Of course, a VLE could provide access to as many high-quality resources as it liked but this would simply be replacing paper with a screen. If the VLE is to raise pupil attainment, it has to support the good mechanisms all schools have introduced to help pupils understand how they are able to continuously improve their learning.
As well as internal target setting and monitoring procedures, commercial testing and diagnostic materials are available online. Marked by the computer and giving feedback to pupil and teacher, these resources can be channelled by the VLE and used throughout the school. Assessment for learning can become consistent across departments and year groups, with pages that record pupil progress and give clear guidance on how to improve. Levels and grades can be recorded alongside pupils’ end of key stage targets. Pupils then access grade descriptors in pupil-friendly language so they can identify what they need to do to improve.
Supporting pastoral structures
As well as academic support, the VLE can assist all your school’s pastoral structures. Indeed, the increasingly blurred boundaries between pastoral stability and academic success confirmed by the Every Child Matters agenda are supported by the VLE.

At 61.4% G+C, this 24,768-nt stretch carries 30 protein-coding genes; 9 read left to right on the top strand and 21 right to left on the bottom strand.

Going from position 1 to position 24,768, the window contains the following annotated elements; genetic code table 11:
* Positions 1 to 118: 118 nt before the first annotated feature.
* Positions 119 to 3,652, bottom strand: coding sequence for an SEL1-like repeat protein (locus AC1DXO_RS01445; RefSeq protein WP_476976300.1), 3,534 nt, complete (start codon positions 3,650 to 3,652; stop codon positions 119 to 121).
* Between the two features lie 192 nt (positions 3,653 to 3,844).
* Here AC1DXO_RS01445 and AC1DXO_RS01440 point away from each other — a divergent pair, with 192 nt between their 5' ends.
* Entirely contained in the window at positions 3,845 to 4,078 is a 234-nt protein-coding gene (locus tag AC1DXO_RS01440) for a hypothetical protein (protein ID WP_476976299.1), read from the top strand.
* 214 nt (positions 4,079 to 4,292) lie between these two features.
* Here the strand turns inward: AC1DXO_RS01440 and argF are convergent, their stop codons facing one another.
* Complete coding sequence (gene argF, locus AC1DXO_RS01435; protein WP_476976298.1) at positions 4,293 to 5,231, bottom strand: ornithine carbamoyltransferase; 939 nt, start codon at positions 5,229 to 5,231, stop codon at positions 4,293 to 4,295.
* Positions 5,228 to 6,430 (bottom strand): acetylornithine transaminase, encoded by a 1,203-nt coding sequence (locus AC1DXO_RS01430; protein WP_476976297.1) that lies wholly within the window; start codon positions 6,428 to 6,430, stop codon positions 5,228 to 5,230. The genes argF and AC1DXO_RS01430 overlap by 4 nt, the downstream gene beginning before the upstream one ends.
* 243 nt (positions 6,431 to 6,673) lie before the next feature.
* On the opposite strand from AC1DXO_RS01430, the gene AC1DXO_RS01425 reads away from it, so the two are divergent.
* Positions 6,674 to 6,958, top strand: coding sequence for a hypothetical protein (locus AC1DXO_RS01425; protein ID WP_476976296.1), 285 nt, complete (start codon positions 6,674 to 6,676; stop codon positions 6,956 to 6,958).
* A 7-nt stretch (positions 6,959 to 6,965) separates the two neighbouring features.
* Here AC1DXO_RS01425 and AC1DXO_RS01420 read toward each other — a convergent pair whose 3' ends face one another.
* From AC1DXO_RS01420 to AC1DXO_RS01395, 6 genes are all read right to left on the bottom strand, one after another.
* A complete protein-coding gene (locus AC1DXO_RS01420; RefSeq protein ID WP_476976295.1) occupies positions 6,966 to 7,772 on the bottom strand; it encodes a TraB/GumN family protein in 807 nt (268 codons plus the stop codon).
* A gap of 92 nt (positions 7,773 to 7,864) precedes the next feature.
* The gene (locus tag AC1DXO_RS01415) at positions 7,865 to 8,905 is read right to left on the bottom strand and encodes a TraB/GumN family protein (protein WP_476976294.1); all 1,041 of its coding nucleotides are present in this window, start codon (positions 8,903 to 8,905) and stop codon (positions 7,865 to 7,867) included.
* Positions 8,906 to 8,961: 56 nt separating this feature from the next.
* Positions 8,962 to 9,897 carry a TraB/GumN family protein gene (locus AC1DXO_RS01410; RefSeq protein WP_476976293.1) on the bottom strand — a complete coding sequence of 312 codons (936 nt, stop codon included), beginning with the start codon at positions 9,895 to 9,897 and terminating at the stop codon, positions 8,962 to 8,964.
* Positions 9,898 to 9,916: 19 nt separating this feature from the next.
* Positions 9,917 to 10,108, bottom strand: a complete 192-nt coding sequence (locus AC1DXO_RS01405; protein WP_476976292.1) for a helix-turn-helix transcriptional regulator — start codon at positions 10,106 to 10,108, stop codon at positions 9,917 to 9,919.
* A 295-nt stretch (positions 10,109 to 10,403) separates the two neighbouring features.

In addition to viewing data such as personal reward points/commendations/incident records, pupils can access information and guidance that they might not feel so comfortable actively seeking in school from an adult. Guidance on bullying, health issues or relationship concerns can all be accessed and local professionals will surely be glad to give these sections of the VLE their backing and support.
Likewise careers advice can be made available for post-14, post-16 and post-19 students and pupils would be glad to have one place where they know they can find options materials.
You might wonder whether simply making this information available electronically will make it more attractive to pupils, significantly to those who are most disaffected. Some schools whose VLEs are already quite established found that a special secure chatroom area for school pupils only proved a popular hook. Despite the obvious concerns by staff over security and cyber-bullying there are several good examples of schools where this facility has proved popular for pupil communication and discussion of academic progress.
Sharing teaching resources